There are unfortunately a couple of scenes that make this episode one of the more controversial ones, and one of them would have been passable if it wasn’t for the existence of the other. Firstly there is the Doctor’s unwelcome kiss that he inflicts on Jenny after he gets unfrozen. This verges uncomfortably on assault, and is just about excusable in terms of the Doctor trying to get slapped because he wants to feel the sensation of pain. He is pleased with the slap. Having said that, if the slap was his intention he could have just asked to be slapped, and the older Doctor Who gets as a series the more the excuse that the Doctor doesn’t understand human interactions just doesn’t wash. This is all quite debatable, until you get to the moment where the Doctor watches Jenny take off her Victorian clothes and turn into a leather-clad action girl, and his sonic screwdriver goes skywards, finally confirmed as the dodgy Freudian thing some fans have interpreted it as over the years. This moment prevents the interpretation of the kiss as an innocent misunderstanding of an alien who doesn’t get what sexual assault is. I’m not a big fan of the 80s approach to make the Doctor asexual, so I don’t particularly mind the sonic screwdriver moment in isolation, but in an episode that also includes that kiss it becomes somewhat uncomfortable to watch. Apparently it was improvised by Matt Smith, and it is a very funny bit of physical comedy, but the whole point of having a director is for moments like this, to understand the script as a complete entity rather than a collection of scenes being shot out of sequence, and say “hilarious, but no.”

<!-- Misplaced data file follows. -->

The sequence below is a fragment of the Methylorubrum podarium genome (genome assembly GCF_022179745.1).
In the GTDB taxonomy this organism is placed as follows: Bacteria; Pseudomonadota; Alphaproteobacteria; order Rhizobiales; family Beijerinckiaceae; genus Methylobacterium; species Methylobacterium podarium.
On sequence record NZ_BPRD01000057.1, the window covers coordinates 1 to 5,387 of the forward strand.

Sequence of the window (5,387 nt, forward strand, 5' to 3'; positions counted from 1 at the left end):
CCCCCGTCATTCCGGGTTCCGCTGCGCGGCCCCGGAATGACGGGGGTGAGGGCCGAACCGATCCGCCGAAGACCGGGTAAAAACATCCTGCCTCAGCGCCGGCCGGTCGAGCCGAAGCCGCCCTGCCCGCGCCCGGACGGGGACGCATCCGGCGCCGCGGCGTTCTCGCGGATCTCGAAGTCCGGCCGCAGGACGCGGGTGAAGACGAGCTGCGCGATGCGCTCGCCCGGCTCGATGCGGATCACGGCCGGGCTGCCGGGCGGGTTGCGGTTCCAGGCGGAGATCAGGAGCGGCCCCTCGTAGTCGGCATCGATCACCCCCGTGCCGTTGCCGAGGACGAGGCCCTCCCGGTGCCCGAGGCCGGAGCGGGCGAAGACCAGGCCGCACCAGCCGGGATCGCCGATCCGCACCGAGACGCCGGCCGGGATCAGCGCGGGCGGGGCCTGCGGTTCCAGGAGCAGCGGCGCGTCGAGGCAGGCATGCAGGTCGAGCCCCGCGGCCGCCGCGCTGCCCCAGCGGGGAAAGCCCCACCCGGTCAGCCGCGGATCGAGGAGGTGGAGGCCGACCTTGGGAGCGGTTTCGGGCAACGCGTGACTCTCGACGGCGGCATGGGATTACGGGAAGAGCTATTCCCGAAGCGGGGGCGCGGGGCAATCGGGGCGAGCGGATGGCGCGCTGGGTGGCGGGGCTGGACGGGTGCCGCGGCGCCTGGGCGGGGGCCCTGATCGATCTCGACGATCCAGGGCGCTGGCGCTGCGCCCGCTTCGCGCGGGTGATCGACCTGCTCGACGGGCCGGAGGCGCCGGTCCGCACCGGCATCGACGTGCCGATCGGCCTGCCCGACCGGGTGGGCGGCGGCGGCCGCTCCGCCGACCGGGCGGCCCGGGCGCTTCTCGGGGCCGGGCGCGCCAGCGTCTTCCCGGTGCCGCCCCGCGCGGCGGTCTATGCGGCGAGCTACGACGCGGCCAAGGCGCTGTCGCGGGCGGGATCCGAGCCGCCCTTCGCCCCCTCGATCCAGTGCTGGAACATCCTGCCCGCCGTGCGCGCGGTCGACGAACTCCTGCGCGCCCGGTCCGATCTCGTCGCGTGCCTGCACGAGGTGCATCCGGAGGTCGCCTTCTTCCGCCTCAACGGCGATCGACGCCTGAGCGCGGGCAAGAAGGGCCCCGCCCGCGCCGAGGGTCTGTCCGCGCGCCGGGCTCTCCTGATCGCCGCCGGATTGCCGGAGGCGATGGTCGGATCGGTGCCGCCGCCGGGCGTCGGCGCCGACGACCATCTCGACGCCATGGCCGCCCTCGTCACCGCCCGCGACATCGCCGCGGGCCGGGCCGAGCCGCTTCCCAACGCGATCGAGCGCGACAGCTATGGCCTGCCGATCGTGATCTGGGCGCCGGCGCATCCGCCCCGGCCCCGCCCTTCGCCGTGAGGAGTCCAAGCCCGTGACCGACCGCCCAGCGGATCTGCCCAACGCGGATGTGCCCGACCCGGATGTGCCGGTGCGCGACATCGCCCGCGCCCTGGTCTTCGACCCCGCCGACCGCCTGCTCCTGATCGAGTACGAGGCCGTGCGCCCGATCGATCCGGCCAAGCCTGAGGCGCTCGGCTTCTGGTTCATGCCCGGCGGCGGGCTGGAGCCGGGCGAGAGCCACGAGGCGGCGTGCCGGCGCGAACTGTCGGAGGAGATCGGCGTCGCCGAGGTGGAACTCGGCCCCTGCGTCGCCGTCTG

But it all happens in such a whirl that these concerns are buried reasonably deep within a hugely fun episode, with those big tonal shifts to keep us interested. My favourite joke is the Thomas Thomas sat-nav stuff. You can’t beat a good contemporary reference within a historical episode, which makes little sense in any terms other than that of the reference itself. And this, in an episode that thinks a see-through veil will successfully disguise a Silurian in Victorian England. Abandon all immersive viewing, all ye who enter here. RP
The view from across the pond:
Dame Diana Rigg as a villain in Doctor Who? That’s got to be good. Surrounded by so many strong episodes from Smith’s final season, and adding Jenny, Vastra and Strax to a Victorian era story with Diana Rigg as the villain… one can only expect good things. But like over-selling a thing, expectations can come crashing down! What went wrong?
Let me start by explaining the nature of Mr. Sweet and Sour. This creature is a threat from the time of the Silurians. Sweet! Something that actually scared the monsters is not common in Doctor Who, beyond the Doctor himself. So that should really add to the intensity of the monster-of-the-week. But that means it is some 65 million year old relic that decides to build a rocket and spread its poison all over the world! Let’s face it, the people of the Victorian era could barely conceive of rocket building yet this 65 million year old bug can? Do I sound sour? Well if I do, play me a happy tune on that organ that also hides a massive control panel for launching a rocket. Wait, what?